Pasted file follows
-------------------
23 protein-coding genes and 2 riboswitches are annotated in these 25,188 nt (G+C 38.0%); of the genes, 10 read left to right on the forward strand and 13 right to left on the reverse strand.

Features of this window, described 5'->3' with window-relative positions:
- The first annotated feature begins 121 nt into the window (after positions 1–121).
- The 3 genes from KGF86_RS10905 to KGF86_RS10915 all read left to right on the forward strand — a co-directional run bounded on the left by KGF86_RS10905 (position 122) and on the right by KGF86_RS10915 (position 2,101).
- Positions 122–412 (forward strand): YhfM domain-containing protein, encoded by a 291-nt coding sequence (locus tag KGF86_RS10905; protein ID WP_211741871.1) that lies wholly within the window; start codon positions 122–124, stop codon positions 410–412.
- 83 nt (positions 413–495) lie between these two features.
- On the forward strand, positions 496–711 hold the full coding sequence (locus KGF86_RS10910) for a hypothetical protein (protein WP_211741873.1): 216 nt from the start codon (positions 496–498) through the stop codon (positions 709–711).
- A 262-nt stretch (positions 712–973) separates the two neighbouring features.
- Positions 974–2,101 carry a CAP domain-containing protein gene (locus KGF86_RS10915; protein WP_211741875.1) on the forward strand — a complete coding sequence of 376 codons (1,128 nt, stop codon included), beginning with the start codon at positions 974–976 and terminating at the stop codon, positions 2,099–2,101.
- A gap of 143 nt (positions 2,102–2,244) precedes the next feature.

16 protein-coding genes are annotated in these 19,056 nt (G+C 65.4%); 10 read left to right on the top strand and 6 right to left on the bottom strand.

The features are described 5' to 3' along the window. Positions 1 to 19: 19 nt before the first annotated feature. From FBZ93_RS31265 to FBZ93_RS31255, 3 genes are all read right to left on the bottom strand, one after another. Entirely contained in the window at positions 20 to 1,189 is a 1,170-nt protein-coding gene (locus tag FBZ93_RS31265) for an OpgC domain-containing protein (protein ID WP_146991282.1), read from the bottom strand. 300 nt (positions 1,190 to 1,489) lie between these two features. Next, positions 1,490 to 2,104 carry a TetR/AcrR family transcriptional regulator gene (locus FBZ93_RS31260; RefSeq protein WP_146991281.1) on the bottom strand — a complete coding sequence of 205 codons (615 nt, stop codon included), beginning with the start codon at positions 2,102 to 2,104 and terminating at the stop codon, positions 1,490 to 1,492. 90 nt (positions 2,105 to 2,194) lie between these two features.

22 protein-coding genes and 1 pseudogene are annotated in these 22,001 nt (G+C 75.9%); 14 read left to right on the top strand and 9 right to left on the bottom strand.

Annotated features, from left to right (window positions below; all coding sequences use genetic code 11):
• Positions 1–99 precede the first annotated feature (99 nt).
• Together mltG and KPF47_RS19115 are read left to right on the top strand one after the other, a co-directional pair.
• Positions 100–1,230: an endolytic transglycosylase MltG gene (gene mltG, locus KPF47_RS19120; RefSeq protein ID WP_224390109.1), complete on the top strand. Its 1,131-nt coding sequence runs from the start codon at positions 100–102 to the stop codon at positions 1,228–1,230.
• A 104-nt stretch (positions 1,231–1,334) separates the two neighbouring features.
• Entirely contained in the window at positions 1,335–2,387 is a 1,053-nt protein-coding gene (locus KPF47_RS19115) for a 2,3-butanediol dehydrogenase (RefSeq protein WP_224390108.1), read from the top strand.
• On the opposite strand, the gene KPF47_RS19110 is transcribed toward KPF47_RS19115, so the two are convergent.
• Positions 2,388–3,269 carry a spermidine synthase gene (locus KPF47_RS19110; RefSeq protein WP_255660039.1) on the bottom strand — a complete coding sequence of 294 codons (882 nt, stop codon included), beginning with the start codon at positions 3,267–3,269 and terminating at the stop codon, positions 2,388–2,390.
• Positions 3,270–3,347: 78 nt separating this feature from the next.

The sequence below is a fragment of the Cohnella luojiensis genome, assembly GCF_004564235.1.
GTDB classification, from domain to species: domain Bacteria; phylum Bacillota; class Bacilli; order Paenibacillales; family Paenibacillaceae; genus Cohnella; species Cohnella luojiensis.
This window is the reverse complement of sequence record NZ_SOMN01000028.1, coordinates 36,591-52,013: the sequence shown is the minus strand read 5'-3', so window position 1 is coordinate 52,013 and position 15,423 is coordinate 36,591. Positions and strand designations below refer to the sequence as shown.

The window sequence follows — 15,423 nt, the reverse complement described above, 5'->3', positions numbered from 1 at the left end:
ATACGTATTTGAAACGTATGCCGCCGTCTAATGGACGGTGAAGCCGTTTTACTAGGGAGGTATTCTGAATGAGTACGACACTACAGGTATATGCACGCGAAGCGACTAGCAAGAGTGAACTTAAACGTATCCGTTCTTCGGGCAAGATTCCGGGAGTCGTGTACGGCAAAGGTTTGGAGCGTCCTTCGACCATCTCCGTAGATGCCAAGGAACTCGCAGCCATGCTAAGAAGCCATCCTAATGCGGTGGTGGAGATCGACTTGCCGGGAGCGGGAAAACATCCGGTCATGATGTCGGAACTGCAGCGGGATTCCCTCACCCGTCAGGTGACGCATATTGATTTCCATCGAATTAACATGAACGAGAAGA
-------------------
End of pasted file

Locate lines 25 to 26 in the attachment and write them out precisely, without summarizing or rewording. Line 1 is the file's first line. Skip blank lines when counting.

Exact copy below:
This window is the reverse complement of sequence record NZ_SOMN01000028.1, coordinates 36,591-52,013: the sequence shown is the minus strand read 5'-3', so window position 1 is coordinate 52,013 and position 15,423 is coordinate 36,591. Positions and strand designations below refer to the sequence as shown.

The window sequence follows — 15,423 nt, the reverse complement described above, 5'->3', positions numbered from 1 at the left end: